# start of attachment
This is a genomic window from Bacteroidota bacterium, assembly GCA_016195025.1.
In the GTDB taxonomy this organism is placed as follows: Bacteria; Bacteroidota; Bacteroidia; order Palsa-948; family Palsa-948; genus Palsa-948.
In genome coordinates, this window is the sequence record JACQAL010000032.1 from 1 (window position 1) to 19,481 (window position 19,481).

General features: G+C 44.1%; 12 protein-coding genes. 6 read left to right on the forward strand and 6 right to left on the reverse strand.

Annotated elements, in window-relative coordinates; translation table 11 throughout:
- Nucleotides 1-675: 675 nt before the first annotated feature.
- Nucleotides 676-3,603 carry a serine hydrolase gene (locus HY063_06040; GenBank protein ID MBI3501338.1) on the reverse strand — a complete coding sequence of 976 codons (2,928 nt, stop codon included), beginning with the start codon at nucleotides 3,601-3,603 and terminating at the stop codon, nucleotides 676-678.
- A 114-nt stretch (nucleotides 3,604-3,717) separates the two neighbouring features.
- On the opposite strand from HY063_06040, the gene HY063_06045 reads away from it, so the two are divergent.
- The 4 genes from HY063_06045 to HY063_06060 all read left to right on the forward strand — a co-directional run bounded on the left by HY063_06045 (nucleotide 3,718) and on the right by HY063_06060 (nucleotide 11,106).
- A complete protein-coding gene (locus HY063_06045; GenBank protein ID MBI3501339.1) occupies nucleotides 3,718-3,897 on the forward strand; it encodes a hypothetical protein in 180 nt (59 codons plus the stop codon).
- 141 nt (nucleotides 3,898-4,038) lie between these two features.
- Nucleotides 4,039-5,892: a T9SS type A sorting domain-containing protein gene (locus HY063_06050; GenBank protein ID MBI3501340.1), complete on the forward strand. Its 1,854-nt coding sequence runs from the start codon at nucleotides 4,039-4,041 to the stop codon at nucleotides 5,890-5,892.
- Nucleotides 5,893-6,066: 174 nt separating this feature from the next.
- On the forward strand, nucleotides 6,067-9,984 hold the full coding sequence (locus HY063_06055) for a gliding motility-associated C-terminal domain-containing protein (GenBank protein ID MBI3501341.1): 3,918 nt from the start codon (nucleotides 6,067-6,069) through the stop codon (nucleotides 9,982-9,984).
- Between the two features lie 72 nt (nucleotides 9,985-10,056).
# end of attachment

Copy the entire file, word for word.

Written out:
This is a genomic window from Bacteroidota bacterium, assembly GCA_016195025.1.
In the GTDB taxonomy this organism is placed as follows: Bacteria; Bacteroidota; Bacteroidia; order Palsa-948; family Palsa-948; genus Palsa-948.
In genome coordinates, this window is the sequence record JACQAL010000032.1 from 1 (window position 1) to 19,481 (window position 19,481).

General features: G+C 44.1%; 12 protein-coding genes. 6 read left to right on the forward strand and 6 right to left on the reverse strand.

Annotated elements, in window-relative coordinates; translation table 11 throughout:
- Nucleotides 1-675: 675 nt before the first annotated feature.
- Nucleotides 676-3,603 carry a serine hydrolase gene (locus HY063_06040; GenBank protein ID MBI3501338.1) on the reverse strand — a complete coding sequence of 976 codons (2,928 nt, stop codon included), beginning with the start codon at nucleotides 3,601-3,603 and terminating at the stop codon, nucleotides 676-678.
- A 114-nt stretch (nucleotides 3,604-3,717) separates the two neighbouring features.
- On the opposite strand from HY063_06040, the gene HY063_06045 reads away from it, so the two are divergent.
- The 4 genes from HY063_06045 to HY063_06060 all read left to right on the forward strand — a co-directional run bounded on the left by HY063_06045 (nucleotide 3,718) and on the right by HY063_06060 (nucleotide 11,106).
- A complete protein-coding gene (locus HY063_06045; GenBank protein ID MBI3501339.1) occupies nucleotides 3,718-3,897 on the forward strand; it encodes a hypothetical protein in 180 nt (59 codons plus the stop codon).
- 141 nt (nucleotides 3,898-4,038) lie between these two features.
- Nucleotides 4,039-5,892: a T9SS type A sorting domain-containing protein gene (locus HY063_06050; GenBank protein ID MBI3501340.1), complete on the forward strand. Its 1,854-nt coding sequence runs from the start codon at nucleotides 4,039-4,041 to the stop codon at nucleotides 5,890-5,892.
- Nucleotides 5,893-6,066: 174 nt separating this feature from the next.
- On the forward strand, nucleotides 6,067-9,984 hold the full coding sequence (locus HY063_06055) for a gliding motility-associated C-terminal domain-containing protein (GenBank protein ID MBI3501341.1): 3,918 nt from the start codon (nucleotides 6,067-6,069) through the stop codon (nucleotides 9,982-9,984).
- Between the two features lie 72 nt (nucleotides 9,985-10,056).